Being active is just as important for dogs as it is for us. As well as being beneficial for their physical wellbeing, it also stimulates them mentally and aids social development.
All dogs need to expend their energy, although some breeds like the Border Collie are much more active than others. Despite the size, breed or energy requirements of your dog, they should be taken for regular walks and/or exercise activities that suit their needs.
In fact, some dog owners choose to give their dogs exercise in a variety of ways to help with behavioural issues and release tension. Others do it to improve both their own fitness and that of their dog. Some owners are happy with just the simple daily walk. Read on to learn more about the most common sports you can do with your dog.
The concept of cani-cross is to link sports with nature. It's a discipline that you can do as a whole family, dog included! The principle is simple: while on a run, your dog is linked by a harness to you, or to your bike while cycling. This allows your dog to keep their cadence during the run and feel closer to you.
This discipline consists of an obstacle course that a dog must complete alone according to instructions. The aim of this activity is to develop the flexibility and agility of your dog as well as their ability to follow orders.
Agility training is popular amongst those seeking to form a stronger relationship with their animal. Agility competitions are also a popular pastime for many dogs and dog owners alike.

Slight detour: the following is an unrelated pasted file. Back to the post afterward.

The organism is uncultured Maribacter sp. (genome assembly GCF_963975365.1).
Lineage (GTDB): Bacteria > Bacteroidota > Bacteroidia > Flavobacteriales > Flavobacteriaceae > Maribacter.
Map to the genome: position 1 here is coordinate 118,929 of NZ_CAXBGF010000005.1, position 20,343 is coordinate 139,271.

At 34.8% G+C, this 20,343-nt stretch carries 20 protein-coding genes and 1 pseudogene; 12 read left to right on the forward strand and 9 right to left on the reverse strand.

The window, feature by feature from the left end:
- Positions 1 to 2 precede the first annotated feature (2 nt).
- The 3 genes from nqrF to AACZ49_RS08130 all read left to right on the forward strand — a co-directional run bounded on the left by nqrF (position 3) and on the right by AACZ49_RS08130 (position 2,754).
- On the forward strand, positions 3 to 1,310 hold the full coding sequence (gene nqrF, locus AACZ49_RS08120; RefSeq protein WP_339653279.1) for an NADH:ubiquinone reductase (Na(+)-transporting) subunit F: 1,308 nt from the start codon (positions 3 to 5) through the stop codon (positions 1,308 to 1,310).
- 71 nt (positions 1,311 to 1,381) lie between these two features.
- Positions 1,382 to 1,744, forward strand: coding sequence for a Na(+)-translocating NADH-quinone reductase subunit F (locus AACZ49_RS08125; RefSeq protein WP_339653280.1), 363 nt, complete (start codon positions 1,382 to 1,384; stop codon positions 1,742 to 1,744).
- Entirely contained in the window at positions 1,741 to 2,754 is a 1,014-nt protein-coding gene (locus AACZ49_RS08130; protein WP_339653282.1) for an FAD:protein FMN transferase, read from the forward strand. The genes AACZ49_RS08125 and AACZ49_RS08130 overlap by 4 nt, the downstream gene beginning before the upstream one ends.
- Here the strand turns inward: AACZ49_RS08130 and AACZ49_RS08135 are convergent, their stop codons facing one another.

Frisbee isn't just a sport for humans to play in their gardens or down at the beach. You can also play this game with your dog! The principle remains the same: you throw the frisbee while your dog catches it and brings it back to you. The stronger your complicity with your dog, the more complicated or strenuous you can make the game.
Working with water
If your dog loves the water, this sport is for them. You can simply play for fun by throwing an object into the water for your dog to collect and bring back. Or, you can go a step further and get them trained up in lifesaving.
Otherwise known as dog dancing, this discipline allows you to find harmony with your dog by forming a partnership. Rhythmic obedience is a lovely way to exercise your dog (and potentially even make them famous if you've got yourself a video recording device!).
Precautions to take
If you wish to participate in any of these sports with your dog, be sure to visit the vet for a quick check-up beforehand, just to make sure that your pup is in tip-top condition.
It is preferable for your dog not to have eaten just before the activity in order to avoid vomiting. Hydrate your dog as much as possible and don't give them food immediately after exercising as this can cause stomach twisting that can be very painful.
Fit your sporting activities to the age of your dog - a young dog won't be able to complete the same kind of activities as that of an older dog, and vice-versa if they're much older.
Remember to warm up before exercising - both of you! You can go on a walk to do so, which can help prevent injuries during the activity. The weather and the temperature should also affect your choice in sport, but this shouldn't impact your warm-up!
Make sure that your dog is fully vaccinated ahead of time, and ensure that they are treated for ticks and fleas - dogs can catch these very easily if they come into contact with other dogs or infected areas.
Have you tried any of these sports with your dog?